Dining chairs made in France in the Gothic style and over 100 years old are hard to find, but in walnut, intact, and a set of 6? Almost impossible. Most likely, these chairs once comprised a set of 12, the most common multiple from a time when dining rooms were grand and tables accommodated larger groups than today's typical dinner party. Being highly portable, chairs were easily separated from their cohorts whether at the time of the owner's demise and a divvying up among heirs, or destruction during the conflicts involving France. So a beautifully preserved set of six is a treat to behold.
Walnut chairs and Gothic design are the ideal pairing because of the ability to carve more intricately the details of tracery or fenestrage characteristic of Gothic architecture. Oak, harder by far and the more common material in both the Middle Ages and the 19th century revival of Gothic design in France, does not lend itself to the subtleties of expression we find in walnut.
All of these chairs have unique designs for the back. Although Chairs 2 and 6, below, are similar they are not identical. All share lancet arches at the base above which variations on a theme of quatrefoils, ellipses, and other standard shapes (mouchettes, fleurettes, and soufflets) abound. Two of the chairs (2 and 3, below) have a pattern called an entrelacs running from top to bottom on either side of the backs' central panel. The carving on each chair is magnificent, enhanced by the rich patina of the walnut from which it is carved.
The unifying element for the set is found in the top of each chair where a wide ogive arch frames open tracery. Alternating shapes based on the standard vocabulary of quatrefoil, mouchette and soufflet populate the interior of the arch which is topped by crocketing leading to a central toupie in the shape of a fleur-de-lys.
Virtuoso carving throughout makes these chairs masterpieces of the Gothic style even beyond the seat backs. For example, the base of each chair includes an "H" shaped stretcher and front support columns carved in the diagonal, spiral motif used on columns in Gothic cathedrals to symbolize eternal life.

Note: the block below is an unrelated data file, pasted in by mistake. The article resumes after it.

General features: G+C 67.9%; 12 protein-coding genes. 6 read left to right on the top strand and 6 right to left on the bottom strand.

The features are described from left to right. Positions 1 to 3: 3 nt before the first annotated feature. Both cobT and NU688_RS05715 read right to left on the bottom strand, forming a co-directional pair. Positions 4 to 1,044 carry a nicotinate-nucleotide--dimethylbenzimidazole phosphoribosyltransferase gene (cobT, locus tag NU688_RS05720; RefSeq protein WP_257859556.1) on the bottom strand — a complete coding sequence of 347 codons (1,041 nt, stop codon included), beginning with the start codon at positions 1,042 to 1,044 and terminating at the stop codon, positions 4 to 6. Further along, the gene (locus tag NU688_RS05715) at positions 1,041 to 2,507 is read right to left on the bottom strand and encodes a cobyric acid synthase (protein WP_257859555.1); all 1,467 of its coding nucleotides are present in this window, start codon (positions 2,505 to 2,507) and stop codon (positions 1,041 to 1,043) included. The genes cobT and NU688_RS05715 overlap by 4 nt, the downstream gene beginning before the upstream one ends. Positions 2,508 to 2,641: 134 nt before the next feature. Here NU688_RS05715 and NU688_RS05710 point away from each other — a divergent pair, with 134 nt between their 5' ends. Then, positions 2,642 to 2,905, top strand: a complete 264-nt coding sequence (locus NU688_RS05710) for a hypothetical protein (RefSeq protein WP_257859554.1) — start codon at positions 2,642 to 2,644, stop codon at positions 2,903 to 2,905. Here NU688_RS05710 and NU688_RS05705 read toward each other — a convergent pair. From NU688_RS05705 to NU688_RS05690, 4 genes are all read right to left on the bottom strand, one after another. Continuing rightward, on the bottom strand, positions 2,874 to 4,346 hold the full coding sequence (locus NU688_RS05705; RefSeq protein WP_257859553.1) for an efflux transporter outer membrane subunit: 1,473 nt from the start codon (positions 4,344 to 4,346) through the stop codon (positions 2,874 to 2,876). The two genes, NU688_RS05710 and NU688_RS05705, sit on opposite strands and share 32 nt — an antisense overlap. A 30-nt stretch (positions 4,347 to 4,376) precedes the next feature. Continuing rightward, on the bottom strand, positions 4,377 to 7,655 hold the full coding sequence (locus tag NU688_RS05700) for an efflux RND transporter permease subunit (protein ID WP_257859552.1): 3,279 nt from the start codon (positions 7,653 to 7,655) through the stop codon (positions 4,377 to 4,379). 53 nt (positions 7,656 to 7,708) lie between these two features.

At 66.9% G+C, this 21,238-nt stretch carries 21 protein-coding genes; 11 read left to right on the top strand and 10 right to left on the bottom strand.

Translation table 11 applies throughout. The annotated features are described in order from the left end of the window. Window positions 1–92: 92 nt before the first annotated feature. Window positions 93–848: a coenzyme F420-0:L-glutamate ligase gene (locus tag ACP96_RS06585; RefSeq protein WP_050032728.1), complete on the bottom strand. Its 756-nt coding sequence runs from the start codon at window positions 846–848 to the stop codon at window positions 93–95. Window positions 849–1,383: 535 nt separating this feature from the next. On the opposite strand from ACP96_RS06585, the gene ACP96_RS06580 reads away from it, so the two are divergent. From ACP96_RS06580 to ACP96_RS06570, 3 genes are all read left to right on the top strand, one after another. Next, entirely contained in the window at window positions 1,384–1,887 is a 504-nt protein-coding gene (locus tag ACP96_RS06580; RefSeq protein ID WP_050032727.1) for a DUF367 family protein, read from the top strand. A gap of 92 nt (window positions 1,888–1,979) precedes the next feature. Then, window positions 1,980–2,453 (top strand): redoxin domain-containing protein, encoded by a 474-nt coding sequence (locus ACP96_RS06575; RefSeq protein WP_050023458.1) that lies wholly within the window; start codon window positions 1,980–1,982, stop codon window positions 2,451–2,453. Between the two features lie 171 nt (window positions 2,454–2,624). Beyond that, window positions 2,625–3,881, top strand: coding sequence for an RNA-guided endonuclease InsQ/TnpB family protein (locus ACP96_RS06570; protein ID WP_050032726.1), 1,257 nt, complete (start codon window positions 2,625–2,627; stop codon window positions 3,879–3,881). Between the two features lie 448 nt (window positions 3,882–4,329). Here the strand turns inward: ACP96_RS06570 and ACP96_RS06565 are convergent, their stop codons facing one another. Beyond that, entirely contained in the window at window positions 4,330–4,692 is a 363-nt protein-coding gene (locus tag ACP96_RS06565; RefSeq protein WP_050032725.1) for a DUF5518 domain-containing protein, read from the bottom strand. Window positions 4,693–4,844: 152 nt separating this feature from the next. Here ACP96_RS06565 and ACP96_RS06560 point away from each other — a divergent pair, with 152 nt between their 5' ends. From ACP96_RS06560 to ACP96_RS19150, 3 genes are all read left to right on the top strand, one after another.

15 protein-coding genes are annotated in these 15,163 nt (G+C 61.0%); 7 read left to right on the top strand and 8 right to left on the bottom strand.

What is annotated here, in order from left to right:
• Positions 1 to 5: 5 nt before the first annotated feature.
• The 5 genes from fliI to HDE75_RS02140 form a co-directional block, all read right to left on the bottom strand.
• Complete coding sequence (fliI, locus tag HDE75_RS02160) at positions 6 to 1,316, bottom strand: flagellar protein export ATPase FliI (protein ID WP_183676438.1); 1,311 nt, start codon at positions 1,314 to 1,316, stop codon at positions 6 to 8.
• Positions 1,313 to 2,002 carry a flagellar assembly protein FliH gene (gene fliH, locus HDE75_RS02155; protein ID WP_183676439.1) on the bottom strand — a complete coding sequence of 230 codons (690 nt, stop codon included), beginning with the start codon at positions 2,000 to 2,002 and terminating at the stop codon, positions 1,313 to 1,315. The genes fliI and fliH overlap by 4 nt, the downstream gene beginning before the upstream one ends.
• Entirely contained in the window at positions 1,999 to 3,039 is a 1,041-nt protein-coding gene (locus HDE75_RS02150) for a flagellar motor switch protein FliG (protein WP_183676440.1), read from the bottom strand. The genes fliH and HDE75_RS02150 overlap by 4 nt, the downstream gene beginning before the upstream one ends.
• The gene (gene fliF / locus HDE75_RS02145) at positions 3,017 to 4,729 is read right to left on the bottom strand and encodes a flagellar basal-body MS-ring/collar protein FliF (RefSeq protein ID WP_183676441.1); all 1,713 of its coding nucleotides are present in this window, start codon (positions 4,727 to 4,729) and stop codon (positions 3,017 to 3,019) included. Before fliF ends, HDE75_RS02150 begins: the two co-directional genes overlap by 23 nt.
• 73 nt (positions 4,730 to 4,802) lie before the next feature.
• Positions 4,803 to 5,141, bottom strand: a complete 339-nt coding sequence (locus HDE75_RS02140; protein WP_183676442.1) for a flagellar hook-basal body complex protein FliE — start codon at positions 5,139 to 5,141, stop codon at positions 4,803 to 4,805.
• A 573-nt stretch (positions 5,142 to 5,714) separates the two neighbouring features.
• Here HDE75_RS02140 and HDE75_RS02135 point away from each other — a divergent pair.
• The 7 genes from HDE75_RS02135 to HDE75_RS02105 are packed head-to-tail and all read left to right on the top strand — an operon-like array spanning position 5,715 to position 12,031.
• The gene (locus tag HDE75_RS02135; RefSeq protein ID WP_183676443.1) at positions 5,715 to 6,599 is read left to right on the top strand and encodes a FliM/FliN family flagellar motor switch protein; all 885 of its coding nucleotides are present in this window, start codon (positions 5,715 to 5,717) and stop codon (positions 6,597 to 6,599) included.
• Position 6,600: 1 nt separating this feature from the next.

This sturdy construction has served them well and, as with all the chairs we offer, they are intact and ready for more years of use and enjoyment.
Looking for 8 chairs instead of 6? Consider Item 4180. These chairs are substantially similar and would integrate well.
The most representative color, given the challenges of photographing dark furniture, is in the image at the top of this page.
Ader-Tajan, Collection Bruno Perrier Haute Epoque (Catalog for Sale at Auction on April 6, 1992 at the Hôtel Drouot, Paris); Boccador, Jacqueline, Le Mobilier Français du Moyen Age à la Renaissance (Editions d'Art Monelle Hayot, Saint-Just-en-Chaussée, 1988); Thirion, Jacques, Le Mobilier du Moyen Age et de la Renaissance en France (Editions Faton, Dijon, 1998); Viollet-le-Duc, Eugène, Le Mobilier Médiéval (Georges Bernage, editor) (Editions Heimdal, 2003).
These chairs, including the possible addition of Chairs 4180, are ideal for surrounding a dining table such as Item 4110.
Back of chair #1
Back of chair #2
Back of chair #3
Back of chair #4
Back of chair #5
Back of chair #6